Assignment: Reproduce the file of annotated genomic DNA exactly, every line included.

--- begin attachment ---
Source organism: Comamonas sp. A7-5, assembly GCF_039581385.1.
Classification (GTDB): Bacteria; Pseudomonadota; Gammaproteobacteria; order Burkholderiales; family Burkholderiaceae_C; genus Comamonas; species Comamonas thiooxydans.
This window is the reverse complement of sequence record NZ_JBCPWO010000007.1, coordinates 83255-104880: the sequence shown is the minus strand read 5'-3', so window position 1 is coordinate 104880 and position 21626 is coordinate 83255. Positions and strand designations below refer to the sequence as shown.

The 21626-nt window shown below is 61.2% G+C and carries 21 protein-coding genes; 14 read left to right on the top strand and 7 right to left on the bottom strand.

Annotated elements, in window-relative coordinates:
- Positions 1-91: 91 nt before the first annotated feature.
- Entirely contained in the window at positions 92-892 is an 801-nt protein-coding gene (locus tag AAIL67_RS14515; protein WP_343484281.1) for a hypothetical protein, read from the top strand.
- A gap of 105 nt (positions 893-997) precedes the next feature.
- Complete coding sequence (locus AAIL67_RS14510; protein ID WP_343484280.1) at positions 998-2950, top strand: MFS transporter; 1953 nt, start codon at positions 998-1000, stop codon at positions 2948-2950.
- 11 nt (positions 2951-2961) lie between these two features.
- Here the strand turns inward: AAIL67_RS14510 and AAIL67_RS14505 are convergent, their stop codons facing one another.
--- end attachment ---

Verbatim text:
Source organism: Comamonas sp. A7-5, assembly GCF_039581385.1.
Classification (GTDB): Bacteria; Pseudomonadota; Gammaproteobacteria; order Burkholderiales; family Burkholderiaceae_C; genus Comamonas; species Comamonas thiooxydans.
This window is the reverse complement of sequence record NZ_JBCPWO010000007.1, coordinates 83255-104880: the sequence shown is the minus strand read 5'-3', so window position 1 is coordinate 104880 and position 21626 is coordinate 83255. Positions and strand designations below refer to the sequence as shown.

The 21626-nt window shown below is 61.2% G+C and carries 21 protein-coding genes; 14 read left to right on the top strand and 7 right to left on the bottom strand.

Annotated elements, in window-relative coordinates:
- Positions 1-91: 91 nt before the first annotated feature.
- Entirely contained in the window at positions 92-892 is an 801-nt protein-coding gene (locus tag AAIL67_RS14515; protein WP_343484281.1) for a hypothetical protein, read from the top strand.
- A gap of 105 nt (positions 893-997) precedes the next feature.
- Complete coding sequence (locus AAIL67_RS14510; protein ID WP_343484280.1) at positions 998-2950, top strand: MFS transporter; 1953 nt, start codon at positions 998-1000, stop codon at positions 2948-2950.
- 11 nt (positions 2951-2961) lie between these two features.
- Here the strand turns inward: AAIL67_RS14510 and AAIL67_RS14505 are convergent, their stop codons facing one another.